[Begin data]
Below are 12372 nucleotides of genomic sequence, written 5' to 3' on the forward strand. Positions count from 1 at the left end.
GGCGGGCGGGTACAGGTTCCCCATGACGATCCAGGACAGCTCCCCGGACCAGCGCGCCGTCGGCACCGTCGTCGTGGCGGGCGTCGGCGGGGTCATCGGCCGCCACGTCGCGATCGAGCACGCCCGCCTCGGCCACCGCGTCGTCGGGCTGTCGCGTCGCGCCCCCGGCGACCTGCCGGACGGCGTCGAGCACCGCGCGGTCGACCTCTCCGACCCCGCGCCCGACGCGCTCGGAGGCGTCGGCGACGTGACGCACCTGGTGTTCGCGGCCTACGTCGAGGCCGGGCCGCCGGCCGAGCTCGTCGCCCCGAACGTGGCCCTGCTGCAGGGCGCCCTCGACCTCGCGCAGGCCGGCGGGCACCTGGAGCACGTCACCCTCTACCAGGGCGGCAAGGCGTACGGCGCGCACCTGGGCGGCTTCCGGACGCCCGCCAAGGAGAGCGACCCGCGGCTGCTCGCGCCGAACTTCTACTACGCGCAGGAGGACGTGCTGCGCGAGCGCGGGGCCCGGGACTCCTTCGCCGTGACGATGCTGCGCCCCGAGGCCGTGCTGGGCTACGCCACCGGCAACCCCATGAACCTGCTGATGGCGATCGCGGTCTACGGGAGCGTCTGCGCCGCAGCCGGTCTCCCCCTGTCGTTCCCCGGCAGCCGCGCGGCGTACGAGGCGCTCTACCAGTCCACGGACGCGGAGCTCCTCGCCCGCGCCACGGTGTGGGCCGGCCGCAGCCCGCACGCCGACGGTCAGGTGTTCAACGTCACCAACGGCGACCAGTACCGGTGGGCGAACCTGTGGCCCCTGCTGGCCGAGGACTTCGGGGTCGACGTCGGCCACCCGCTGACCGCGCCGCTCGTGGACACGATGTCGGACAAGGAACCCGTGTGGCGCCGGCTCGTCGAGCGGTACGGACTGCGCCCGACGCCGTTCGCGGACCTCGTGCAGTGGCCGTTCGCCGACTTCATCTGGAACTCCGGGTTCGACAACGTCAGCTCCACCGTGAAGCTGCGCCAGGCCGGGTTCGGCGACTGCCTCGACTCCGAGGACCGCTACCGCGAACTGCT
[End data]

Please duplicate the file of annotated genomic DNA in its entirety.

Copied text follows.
Below are 12372 nucleotides of genomic sequence, written 5' to 3' on the forward strand. Positions count from 1 at the left end.
GGCGGGCGGGTACAGGTTCCCCATGACGATCCAGGACAGCTCCCCGGACCAGCGCGCCGTCGGCACCGTCGTCGTGGCGGGCGTCGGCGGGGTCATCGGCCGCCACGTCGCGATCGAGCACGCCCGCCTCGGCCACCGCGTCGTCGGGCTGTCGCGTCGCGCCCCCGGCGACCTGCCGGACGGCGTCGAGCACCGCGCGGTCGACCTCTCCGACCCCGCGCCCGACGCGCTCGGAGGCGTCGGCGACGTGACGCACCTGGTGTTCGCGGCCTACGTCGAGGCCGGGCCGCCGGCCGAGCTCGTCGCCCCGAACGTGGCCCTGCTGCAGGGCGCCCTCGACCTCGCGCAGGCCGGCGGGCACCTGGAGCACGTCACCCTCTACCAGGGCGGCAAGGCGTACGGCGCGCACCTGGGCGGCTTCCGGACGCCCGCCAAGGAGAGCGACCCGCGGCTGCTCGCGCCGAACTTCTACTACGCGCAGGAGGACGTGCTGCGCGAGCGCGGGGCCCGGGACTCCTTCGCCGTGACGATGCTGCGCCCCGAGGCCGTGCTGGGCTACGCCACCGGCAACCCCATGAACCTGCTGATGGCGATCGCGGTCTACGGGAGCGTCTGCGCCGCAGCCGGTCTCCCCCTGTCGTTCCCCGGCAGCCGCGCGGCGTACGAGGCGCTCTACCAGTCCACGGACGCGGAGCTCCTCGCCCGCGCCACGGTGTGGGCCGGCCGCAGCCCGCACGCCGACGGTCAGGTGTTCAACGTCACCAACGGCGACCAGTACCGGTGGGCGAACCTGTGGCCCCTGCTGGCCGAGGACTTCGGGGTCGACGTCGGCCACCCGCTGACCGCGCCGCTCGTGGACACGATGTCGGACAAGGAACCCGTGTGGCGCCGGCTCGTCGAGCGGTACGGACTGCGCCCGACGCCGTTCGCGGACCTCGTGCAGTGGCCGTTCGCCGACTTCATCTGGAACTCCGGGTTCGACAACGTCAGCTCCACCGTGAAGCTGCGCCAGGCCGGGTTCGGCGACTGCCTCGACTCCGAGGACCGCTACCGCGAACTGCT